The son of a manual laborer,[2] he showed little promise of greatness. He had no opportunity for higher education as we know it, never learned anything about technology, never even possessed a TV, a computer, cell phone, or I pad. There is no record of him owning a home or even any form of transportation.

In his thirties he was living hand to mouth,[3] wandering from town to town, never going more than 100 miles from where he grew up. Yet his deep and caring love for mankind inspired a small group of others to travel with him to learn more.[4] He often spent his time around social outcasts and the seamier side of society.[5]

For a period of three years he managed to gather some crowds through the use of what some called miracles. But false charges[6] that he associated with suspected terrorist elements seeking to overthrow the government, and accusations that he was claiming to be the king of his own nation resulted in his arrest, torture, and subsequent execution[7] at the behest of some influential enemies.

His friends and associates claimed that the charges were trumped up and that the whole incident had been a conspiracy by top religious and political elements to discredit what they saw as their competition, but none were ever brought to justice for what happened.

His life on this earth ended as it had been lived: focused on giving all that he had in order to rescue others. From a life of obscurity, poverty, and oppression, he showed that the simple truth was greater than the greatest intellect. Through his love and care for the weakest and neediest, he proved that power and wealth were truly weak and worthless unless used for God.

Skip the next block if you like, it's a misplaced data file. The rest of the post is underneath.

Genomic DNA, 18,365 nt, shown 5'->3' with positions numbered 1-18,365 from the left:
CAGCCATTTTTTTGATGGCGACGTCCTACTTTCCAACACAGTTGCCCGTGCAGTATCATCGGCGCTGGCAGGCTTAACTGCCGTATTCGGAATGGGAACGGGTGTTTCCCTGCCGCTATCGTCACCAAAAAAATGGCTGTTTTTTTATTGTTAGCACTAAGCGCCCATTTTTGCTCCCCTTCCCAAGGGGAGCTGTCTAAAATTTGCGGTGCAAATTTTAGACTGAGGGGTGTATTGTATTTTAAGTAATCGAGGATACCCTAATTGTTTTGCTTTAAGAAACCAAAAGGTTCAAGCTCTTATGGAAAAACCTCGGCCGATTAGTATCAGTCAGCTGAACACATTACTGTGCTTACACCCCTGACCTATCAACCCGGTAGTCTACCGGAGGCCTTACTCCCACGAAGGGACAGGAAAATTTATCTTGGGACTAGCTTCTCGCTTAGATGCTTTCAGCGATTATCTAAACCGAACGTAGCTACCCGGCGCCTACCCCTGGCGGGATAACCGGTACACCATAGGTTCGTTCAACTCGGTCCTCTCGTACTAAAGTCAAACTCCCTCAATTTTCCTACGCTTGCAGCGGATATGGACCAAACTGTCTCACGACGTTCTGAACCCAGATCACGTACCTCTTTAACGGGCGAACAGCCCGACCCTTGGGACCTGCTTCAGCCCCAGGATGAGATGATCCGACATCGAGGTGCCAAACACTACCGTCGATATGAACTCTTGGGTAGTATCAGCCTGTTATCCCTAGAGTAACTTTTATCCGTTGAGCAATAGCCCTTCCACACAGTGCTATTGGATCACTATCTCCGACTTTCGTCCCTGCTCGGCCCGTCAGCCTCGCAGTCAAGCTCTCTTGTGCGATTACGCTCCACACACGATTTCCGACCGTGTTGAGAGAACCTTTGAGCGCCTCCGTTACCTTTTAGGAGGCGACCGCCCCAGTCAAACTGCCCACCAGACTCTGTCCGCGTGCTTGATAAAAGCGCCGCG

Instead of his death being the end of an obscure life, his subsequent resurrection triggered a kind of uprising in the hearts of men, a revolution of freedom and truth and mercy[8] that the armies of the earth throughout history have been unable to crush, that the superpowers have been powerless to suppress, and that the deceits of greed, malice, and hatred have never been able to silence.

The attempt to stifle his voice by a torturous and brutal death was futile. It has burst out in the voices of those whose lives down through the ages have been transformed by the truth he gave and the spirit he provided and the love he instilled in their hearts. What he gave to those who chose to live the example he set has proven to be greater than all the forces that have tried to prevent it spreading throughout the earth.

The result: All the powers that have tried to sway this world throughout history, all the wealth of nations and influence of kings and queens, czars and emperors, presidents and dictators, and all the revolutions and wars combined have failed to have as great an impact on the lives and hearts of mankind as this one extraordinary life”.[9]

(Adaption of the essay “One Solitary Life” by Dr. James Allan Francis, 1926.)

What Do I Believe?

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from June 2014

Song Bird Songs

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I believe in love in spite of the hate I see in graphic media footage, I believe in light in spite of the darkness that pervades the arts and society as a whole, and yes, I believe in God.
There was a time I didn’t. I felt the existence of a God of love amidst this mess of violence and corruption was a fantasy invented by man’s need for reassurance, for a superman who would make things right. (How telling the preponderance of super heroes nowadays).
I’d tried most things, education, travel, Buddhism (and other religious teachings), the quest for love, and a great many less acceptable things in my desperation, when God pretty much hit me over the head in an intense personal encounter that changed my life and perspectives forever. I realized God didn’t need my belief in him to be real. He was there whether I believed…